You aren’t going to be tied to any one house at any point. It’ll be a nice feeling to have if you’re someone who likes to move around.

The Cons of Renting a House

As you’ve seen, there are many advantages that you’ll get when renting a house. But there are also some downsides of which you should be aware.

Prior to signing a lease and renting a house, you should discover more about the disadvantages of doing it. Here are a few of them.

  1. You Won’t Be Able to Earn Any Equity in a House

While you’re renting a home, you’ll have to pay rent at the start of every month. In some cases, your rent might be more than $1,000 depending on where you live.

That money will earn you the right to live in your rental for another month. But that’s pretty much all it will earn you since you won’t get any equity in the house in return for your hard-earned cash.

This might not bother you too much when you’re in your 20s or even your 30s. But when you look back at how much rent you’ve paid throughout your life when you’re in your 40s, 50s, and 60s, you might wish that you had taken all that money and used it to invest in a house.

  1. You Might Be Forced to Face Unexpected Rent Increases

Once you sign a lease, your monthly rent will be locked in for a year. Your landlord can’t just wake up one day and decide that they want to jack your rent up just because.

But when your lease expires, your landlord is allowed to make your rent whatever they want. Unless you happen to have a rent-controlled house, you could be subjected to unexpected rent increases.

Most landlords won’t raise your rent for no reason. But it does happen, and it could put you in a bad position if you don’t have any other living arrangements worked out.

  1. You May Be Asked to Leave If the Owner of a House Decides to Sell It

In addition to worrying about unexpected rent increases, you’ll also have to live in fear of your landlord selling their house at some point when you’re renting it. They can put it on the market and ask you to move out if they would like.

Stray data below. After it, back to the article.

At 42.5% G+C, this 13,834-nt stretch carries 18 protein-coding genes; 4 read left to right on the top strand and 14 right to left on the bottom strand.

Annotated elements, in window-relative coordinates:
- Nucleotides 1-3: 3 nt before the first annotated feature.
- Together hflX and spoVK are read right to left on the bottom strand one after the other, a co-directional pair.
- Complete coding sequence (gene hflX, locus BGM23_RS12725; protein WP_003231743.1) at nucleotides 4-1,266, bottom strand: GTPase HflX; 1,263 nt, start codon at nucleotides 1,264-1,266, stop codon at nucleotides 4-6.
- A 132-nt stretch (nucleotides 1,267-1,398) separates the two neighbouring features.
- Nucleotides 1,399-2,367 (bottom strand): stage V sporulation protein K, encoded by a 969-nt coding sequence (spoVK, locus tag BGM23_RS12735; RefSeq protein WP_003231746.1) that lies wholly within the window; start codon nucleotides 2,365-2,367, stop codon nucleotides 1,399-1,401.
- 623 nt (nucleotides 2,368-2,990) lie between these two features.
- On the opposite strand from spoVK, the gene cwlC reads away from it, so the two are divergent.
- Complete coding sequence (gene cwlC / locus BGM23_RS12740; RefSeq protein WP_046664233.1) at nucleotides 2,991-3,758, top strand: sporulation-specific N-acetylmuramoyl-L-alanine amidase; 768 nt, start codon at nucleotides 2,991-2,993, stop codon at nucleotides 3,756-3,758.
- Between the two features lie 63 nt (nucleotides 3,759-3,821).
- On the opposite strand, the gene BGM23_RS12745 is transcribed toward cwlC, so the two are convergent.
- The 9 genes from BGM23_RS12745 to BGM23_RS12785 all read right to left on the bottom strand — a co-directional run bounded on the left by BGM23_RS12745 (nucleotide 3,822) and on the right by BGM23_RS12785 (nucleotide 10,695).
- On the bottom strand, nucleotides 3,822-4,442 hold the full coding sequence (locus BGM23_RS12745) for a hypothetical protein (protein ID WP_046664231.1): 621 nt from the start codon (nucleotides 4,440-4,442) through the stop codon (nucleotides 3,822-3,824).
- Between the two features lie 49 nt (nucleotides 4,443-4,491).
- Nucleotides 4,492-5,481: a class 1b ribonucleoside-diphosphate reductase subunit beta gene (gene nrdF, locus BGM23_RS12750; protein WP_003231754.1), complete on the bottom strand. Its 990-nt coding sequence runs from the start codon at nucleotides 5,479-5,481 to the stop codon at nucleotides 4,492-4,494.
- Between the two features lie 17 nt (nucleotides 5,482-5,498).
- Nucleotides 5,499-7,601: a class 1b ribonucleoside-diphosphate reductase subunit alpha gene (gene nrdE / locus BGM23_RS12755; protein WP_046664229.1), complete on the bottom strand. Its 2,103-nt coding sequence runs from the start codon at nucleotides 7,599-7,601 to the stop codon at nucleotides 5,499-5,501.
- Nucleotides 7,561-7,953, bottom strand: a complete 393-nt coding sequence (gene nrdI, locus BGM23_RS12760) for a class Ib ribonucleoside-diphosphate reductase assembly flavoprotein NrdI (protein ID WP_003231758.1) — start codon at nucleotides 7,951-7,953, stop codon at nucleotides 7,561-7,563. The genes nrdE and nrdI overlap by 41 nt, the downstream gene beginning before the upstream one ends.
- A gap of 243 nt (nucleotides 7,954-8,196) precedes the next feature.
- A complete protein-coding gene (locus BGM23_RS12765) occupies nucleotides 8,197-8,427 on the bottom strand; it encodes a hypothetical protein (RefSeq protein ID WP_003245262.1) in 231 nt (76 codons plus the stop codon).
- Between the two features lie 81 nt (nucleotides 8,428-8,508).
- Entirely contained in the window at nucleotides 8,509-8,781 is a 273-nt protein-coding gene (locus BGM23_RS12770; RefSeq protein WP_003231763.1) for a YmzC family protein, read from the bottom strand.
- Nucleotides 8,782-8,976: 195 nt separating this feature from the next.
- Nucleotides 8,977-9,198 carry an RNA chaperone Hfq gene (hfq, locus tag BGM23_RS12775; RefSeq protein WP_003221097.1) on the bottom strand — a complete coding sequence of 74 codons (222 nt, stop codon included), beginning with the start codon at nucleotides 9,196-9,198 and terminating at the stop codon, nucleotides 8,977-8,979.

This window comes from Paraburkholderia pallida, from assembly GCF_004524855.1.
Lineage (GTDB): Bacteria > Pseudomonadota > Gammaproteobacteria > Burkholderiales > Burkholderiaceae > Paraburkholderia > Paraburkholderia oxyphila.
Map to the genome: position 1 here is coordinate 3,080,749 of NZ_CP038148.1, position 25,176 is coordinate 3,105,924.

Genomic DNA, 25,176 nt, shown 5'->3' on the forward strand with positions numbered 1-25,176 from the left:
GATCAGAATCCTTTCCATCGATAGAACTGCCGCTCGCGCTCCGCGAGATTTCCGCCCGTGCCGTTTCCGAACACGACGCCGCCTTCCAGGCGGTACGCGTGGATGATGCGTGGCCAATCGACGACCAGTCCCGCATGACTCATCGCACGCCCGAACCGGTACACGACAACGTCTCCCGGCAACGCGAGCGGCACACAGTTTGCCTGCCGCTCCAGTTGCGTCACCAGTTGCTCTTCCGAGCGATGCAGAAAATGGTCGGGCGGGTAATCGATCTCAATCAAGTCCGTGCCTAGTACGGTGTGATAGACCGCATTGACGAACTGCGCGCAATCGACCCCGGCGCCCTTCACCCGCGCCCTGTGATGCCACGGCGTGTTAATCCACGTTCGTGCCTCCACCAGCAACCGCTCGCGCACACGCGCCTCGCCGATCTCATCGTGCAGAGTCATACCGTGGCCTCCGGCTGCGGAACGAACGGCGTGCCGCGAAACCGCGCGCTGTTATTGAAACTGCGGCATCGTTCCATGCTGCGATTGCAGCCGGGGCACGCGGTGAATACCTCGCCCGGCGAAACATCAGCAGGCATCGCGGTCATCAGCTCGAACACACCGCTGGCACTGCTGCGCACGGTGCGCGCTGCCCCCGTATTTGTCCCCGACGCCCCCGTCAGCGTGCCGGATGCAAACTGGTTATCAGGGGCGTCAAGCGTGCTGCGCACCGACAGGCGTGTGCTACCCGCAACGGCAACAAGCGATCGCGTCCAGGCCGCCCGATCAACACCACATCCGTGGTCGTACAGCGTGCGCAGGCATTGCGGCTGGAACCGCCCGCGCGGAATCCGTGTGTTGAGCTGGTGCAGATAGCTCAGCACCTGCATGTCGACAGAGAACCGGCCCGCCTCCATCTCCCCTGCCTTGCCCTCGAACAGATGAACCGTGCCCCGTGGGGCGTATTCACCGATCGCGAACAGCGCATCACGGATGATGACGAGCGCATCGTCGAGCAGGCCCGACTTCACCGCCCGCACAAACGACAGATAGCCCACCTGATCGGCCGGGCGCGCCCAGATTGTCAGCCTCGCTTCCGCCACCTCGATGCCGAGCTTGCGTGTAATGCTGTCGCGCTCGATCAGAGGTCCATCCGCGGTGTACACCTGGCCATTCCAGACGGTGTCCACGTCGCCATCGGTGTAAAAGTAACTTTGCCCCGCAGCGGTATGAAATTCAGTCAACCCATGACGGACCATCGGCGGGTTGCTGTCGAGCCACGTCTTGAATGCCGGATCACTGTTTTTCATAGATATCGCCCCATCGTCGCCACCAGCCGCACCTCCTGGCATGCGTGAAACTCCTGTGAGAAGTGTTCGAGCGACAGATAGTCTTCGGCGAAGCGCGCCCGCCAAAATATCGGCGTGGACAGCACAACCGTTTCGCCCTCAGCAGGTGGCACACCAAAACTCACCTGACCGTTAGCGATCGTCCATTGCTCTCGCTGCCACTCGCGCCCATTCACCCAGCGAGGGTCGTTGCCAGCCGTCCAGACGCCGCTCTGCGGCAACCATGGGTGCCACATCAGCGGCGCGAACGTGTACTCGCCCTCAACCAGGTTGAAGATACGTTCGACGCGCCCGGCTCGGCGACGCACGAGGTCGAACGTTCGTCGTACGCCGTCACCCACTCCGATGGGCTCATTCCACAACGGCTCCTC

Some landlords are nice enough to work with their tenants in these situations and allow them to stick around. They’ll even sometimes talk to whoever is buying their house and convince them to let you be their tenants.

But there is always a chance that you might have to leave a home when the owner of the house decides to sell it. It could really throw a monkey wrench into many of your plans.

The Pros of Buying a House

Now that you know more about the pros and cons of renting a house, it’s time to move on to talking about the pros and cons of buying one.

First up, we’re going to dive headfirst into discussing the benefits of purchasing your own home. Here are several reasons why you might want to consider doing it.

  1. You’ll Get the Chance to Build Up Equity in a House

From the moment that you take ownership of a home, you’ll get the opportunity to build up equity in it. Every time you make a mortgage payment, you’ll own a bigger piece of your home. The same goes for every time that the value of your home goes up.

You could, of course, also find yourself in a spot where you have negative equity in your home. This occurs when the value of a home drops below what someone still owes on it.

But as long as you buy a house in the right neighborhood at the beginning, you should be able to build up positive equity from the start. It’s easily the biggest benefit of buying a house.

  1. You’ll Earn a Tax Deduction